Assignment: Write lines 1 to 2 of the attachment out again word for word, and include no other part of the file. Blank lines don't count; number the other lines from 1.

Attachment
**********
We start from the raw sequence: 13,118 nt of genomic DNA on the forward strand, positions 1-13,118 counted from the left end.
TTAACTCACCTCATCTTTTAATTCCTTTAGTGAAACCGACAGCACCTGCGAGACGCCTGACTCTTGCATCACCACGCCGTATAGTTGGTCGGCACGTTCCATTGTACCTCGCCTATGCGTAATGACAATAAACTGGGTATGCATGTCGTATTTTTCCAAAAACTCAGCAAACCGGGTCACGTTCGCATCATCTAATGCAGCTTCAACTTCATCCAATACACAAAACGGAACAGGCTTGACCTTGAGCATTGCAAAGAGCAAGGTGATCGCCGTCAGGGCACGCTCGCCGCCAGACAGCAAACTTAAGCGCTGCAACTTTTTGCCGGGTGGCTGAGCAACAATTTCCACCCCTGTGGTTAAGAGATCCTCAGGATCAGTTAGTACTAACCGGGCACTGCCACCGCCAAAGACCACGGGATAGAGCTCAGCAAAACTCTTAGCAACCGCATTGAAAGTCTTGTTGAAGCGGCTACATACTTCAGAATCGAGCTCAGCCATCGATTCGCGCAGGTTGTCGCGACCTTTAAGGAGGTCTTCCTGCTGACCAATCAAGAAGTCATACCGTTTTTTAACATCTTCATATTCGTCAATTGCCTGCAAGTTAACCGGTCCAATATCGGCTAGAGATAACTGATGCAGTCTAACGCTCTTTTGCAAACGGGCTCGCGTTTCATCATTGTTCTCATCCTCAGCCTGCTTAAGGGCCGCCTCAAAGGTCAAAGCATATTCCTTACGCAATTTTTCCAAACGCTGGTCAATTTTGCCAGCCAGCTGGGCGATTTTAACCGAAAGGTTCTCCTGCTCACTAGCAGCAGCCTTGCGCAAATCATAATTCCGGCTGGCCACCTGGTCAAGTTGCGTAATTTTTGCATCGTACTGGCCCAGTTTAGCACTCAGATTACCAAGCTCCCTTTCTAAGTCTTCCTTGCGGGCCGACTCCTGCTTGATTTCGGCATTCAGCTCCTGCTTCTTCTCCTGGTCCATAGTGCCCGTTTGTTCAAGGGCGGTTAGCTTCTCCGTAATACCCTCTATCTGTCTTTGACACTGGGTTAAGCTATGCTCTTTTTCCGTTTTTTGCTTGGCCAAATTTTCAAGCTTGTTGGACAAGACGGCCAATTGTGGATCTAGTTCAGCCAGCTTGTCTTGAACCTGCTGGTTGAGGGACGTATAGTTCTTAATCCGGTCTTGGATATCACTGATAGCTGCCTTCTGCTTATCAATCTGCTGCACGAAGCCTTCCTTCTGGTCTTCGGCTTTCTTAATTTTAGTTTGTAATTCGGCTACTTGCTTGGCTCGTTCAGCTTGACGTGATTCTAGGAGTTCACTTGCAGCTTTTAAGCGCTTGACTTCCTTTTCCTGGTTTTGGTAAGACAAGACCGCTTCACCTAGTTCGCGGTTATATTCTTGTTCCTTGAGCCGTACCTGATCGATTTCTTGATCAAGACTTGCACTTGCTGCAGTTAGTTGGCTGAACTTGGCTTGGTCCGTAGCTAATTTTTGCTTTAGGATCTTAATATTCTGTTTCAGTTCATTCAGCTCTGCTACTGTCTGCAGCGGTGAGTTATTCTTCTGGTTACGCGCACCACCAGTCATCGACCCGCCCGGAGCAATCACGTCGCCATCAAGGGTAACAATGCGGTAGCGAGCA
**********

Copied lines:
We start from the raw sequence: 13,118 nt of genomic DNA on the forward strand, positions 1-13,118 counted from the left end.
TTAACTCACCTCATCTTTTAATTCCTTTAGTGAAACCGACAGCACCTGCGAGACGCCTGACTCTTGCATCACCACGCCGTATAGTTGGTCGGCACGTTCCATTGTACCTCGCCTATGCGTAATGACAATAAACTGGGTATGCATGTCGTATTTTTCCAAAAACTCAGCAAACCGGGTCACGTTCGCATCATCTAATGCAGCTTCAACTTCATCCAATACACAAAACGGAACAGGCTTGACCTTGAGCATTGCAAAGAGCAAGGTGATCGCCGTCAGGGCACGCTCGCCGCCAGACAGCAAACTTAAGCGCTGCAACTTTTTGCCGGGTGGCTGAGCAACAATTTCCACCCCTGTGGTTAAGAGATCCTCAGGATCAGTTAGTACTAACCGGGCACTGCCACCGCCAAAGACCACGGGATAGAGCTCAGCAAAACTCTTAGCAACCGCATTGAAAGTCTTGTTGAAGCGGCTACATACTTCAGAATCGAGCTCAGCCATCGATTCGCGCAGGTTGTCGCGACCTTTAAGGAGGTCTTCCTGCTGACCAATCAAGAAGTCATACCGTTTTTTAACATCTTCATATTCGTCAATTGCCTGCAAGTTAACCGGTCCAATATCGGCTAGAGATAACTGATGCAGTCTAACGCTCTTTTGCAAACGGGCTCGCGTTTCATCATTGTTCTCATCCTCAGCCTGCTTAAGGGCCGCCTCAAAGGTCAAAGCATATTCCTTACGCAATTTTTCCAAACGCTGGTCAATTTTGCCAGCCAGCTGGGCGATTTTAACCGAAAGGTTCTCCTGCTCACTAGCAGCAGCCTTGCGCAAATCATAATTCCGGCTGGCCACCTGGTCAAGTTGCGTAATTTTTGCATCGTACTGGCCCAGTTTAGCACTCAGATTACCAAGCTCCCTTTCTAAGTCTTCCTTGCGGGCCGACTCCTGCTTGATTTCGGCATTCAGCTCCTGCTTCTTCTCCTGGTCCATAGTGCCCGTTTGTTCAAGGGCGGTTAGCTTCTCCGTAATACCCTCTATCTGTCTTTGACACTGGGTTAAGCTATGCTCTTTTTCCGTTTTTTGCTTGGCCAAATTTTCAAGCTTGTTGGACAAGACGGCCAATTGTGGATCTAGTTCAGCCAGCTTGTCTTGAACCTGCTGGTTGAGGGACGTATAGTTCTTAATCCGGTCTTGGATATCACTGATAGCTGCCTTCTGCTTATCAATCTGCTGCACGAAGCCTTCCTTCTGGTCTTCGGCTTTCTTAATTTTAGTTTGTAATTCGGCTACTTGCTTGGCTCGTTCAGCTTGACGTGATTCTAGGAGTTCACTTGCAGCTTTTAAGCGCTTGACTTCCTTTTCCTGGTTTTGGTAAGACAAGACCGCTTCACCTAGTTCGCGGTTATATTCTTGTTCCTTGAGCCGTACCTGATCGATTTCTTGATCAAGACTTGCACTTGCTGCAGTTAGTTGGCTGAACTTGGCTTGGTCCGTAGCTAATTTTTGCTTTAGGATCTTAATATTCTGTTTCAGTTCATTCAGCTCTGCTACTGTCTGCAGCGGTGAGTTATTCTTCTGGTTACGCGCACCACCAGTCATCGACCCGCCCGGAGCAATCACGTCGCCATCAAGGGTAACAATGCGGTAGCGAGCA